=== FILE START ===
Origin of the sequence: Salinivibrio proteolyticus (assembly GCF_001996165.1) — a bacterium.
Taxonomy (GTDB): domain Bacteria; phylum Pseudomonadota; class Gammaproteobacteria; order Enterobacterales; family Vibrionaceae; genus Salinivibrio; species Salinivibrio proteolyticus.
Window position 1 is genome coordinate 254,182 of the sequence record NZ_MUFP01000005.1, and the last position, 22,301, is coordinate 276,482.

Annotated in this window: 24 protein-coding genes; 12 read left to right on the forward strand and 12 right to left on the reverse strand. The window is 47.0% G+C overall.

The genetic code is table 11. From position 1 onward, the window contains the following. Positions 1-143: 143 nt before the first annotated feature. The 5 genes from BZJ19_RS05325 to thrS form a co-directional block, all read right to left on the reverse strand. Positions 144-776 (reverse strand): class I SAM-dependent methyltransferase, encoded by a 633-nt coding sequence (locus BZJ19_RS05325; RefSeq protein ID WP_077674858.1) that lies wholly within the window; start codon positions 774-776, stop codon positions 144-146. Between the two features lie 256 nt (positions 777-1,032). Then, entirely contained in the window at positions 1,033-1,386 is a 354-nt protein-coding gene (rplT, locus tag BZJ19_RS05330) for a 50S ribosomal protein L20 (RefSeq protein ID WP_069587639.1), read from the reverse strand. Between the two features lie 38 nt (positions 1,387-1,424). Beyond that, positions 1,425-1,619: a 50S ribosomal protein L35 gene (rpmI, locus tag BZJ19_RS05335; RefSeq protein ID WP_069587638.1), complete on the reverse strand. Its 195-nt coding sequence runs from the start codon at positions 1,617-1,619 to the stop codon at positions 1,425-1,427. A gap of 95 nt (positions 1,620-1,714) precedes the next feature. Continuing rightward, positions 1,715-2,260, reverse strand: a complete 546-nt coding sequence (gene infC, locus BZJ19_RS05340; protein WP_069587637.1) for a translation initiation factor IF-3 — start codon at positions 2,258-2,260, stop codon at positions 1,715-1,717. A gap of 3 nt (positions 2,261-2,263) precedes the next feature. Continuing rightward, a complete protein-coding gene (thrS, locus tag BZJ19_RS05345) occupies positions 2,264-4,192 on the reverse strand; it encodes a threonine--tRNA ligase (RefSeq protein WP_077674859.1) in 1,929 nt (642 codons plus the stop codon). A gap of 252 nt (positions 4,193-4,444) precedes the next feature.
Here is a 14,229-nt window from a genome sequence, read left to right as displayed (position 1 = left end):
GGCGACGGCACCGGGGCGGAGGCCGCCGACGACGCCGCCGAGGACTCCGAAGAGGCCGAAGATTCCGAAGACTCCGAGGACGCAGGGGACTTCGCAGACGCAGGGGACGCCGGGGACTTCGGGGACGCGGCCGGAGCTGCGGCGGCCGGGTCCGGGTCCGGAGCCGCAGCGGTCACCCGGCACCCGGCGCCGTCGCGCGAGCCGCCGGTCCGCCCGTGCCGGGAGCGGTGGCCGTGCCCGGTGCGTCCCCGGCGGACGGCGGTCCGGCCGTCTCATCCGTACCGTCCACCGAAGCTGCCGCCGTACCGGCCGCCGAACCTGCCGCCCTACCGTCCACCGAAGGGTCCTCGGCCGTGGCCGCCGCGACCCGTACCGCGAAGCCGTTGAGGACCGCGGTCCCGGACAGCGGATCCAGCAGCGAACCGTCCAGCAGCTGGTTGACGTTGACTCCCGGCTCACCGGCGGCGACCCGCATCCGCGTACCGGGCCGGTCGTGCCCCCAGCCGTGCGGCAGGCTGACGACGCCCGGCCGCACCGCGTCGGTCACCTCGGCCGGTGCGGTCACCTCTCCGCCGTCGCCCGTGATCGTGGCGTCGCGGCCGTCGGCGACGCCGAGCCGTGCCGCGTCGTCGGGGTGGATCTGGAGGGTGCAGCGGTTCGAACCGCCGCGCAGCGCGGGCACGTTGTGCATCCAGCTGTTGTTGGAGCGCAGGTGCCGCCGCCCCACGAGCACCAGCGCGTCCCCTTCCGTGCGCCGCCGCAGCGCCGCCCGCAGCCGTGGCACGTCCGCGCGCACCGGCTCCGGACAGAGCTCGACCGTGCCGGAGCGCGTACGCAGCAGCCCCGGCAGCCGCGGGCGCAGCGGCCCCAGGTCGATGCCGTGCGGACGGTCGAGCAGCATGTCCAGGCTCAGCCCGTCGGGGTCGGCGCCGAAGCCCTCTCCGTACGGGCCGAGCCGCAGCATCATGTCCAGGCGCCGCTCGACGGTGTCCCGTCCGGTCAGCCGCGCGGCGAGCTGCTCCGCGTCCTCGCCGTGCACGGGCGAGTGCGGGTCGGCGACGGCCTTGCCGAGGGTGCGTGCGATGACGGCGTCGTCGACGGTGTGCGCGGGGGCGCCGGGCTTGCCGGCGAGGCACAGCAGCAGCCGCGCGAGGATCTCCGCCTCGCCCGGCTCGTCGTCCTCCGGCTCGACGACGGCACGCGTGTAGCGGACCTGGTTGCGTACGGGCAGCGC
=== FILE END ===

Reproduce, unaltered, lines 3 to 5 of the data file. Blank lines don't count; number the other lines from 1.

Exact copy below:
Window position 1 is genome coordinate 254,182 of the sequence record NZ_MUFP01000005.1, and the last position, 22,301, is coordinate 276,482.

Annotated in this window: 24 protein-coding genes; 12 read left to right on the forward strand and 12 right to left on the reverse strand. The window is 47.0% G+C overall.

The genetic code is table 11. From position 1 onward, the window contains the following. Positions 1-143: 143 nt before the first annotated feature. The 5 genes from BZJ19_RS05325 to thrS form a co-directional block, all read right to left on the reverse strand. Positions 144-776 (reverse strand): class I SAM-dependent methyltransferase, encoded by a 633-nt coding sequence (locus BZJ19_RS05325; RefSeq protein ID WP_077674858.1) that lies wholly within the window; start codon positions 774-776, stop codon positions 144-146. Between the two features lie 256 nt (positions 777-1,032). Then, entirely contained in the window at positions 1,033-1,386 is a 354-nt protein-coding gene (rplT, locus tag BZJ19_RS05330) for a 50S ribosomal protein L20 (RefSeq protein ID WP_069587639.1), read from the reverse strand. Between the two features lie 38 nt (positions 1,387-1,424). Beyond that, positions 1,425-1,619: a 50S ribosomal protein L35 gene (rpmI, locus tag BZJ19_RS05335; RefSeq protein ID WP_069587638.1), complete on the reverse strand. Its 195-nt coding sequence runs from the start codon at positions 1,617-1,619 to the stop codon at positions 1,425-1,427. A gap of 95 nt (positions 1,620-1,714) precedes the next feature. Continuing rightward, positions 1,715-2,260, reverse strand: a complete 546-nt coding sequence (gene infC, locus BZJ19_RS05340; protein WP_069587637.1) for a translation initiation factor IF-3 — start codon at positions 2,258-2,260, stop codon at positions 1,715-1,717. A gap of 3 nt (positions 2,261-2,263) precedes the next feature. Continuing rightward, a complete protein-coding gene (thrS, locus tag BZJ19_RS05345) occupies positions 2,264-4,192 on the reverse strand; it encodes a threonine--tRNA ligase (RefSeq protein WP_077674859.1) in 1,929 nt (642 codons plus the stop codon). A gap of 252 nt (positions 4,193-4,444) precedes the next feature.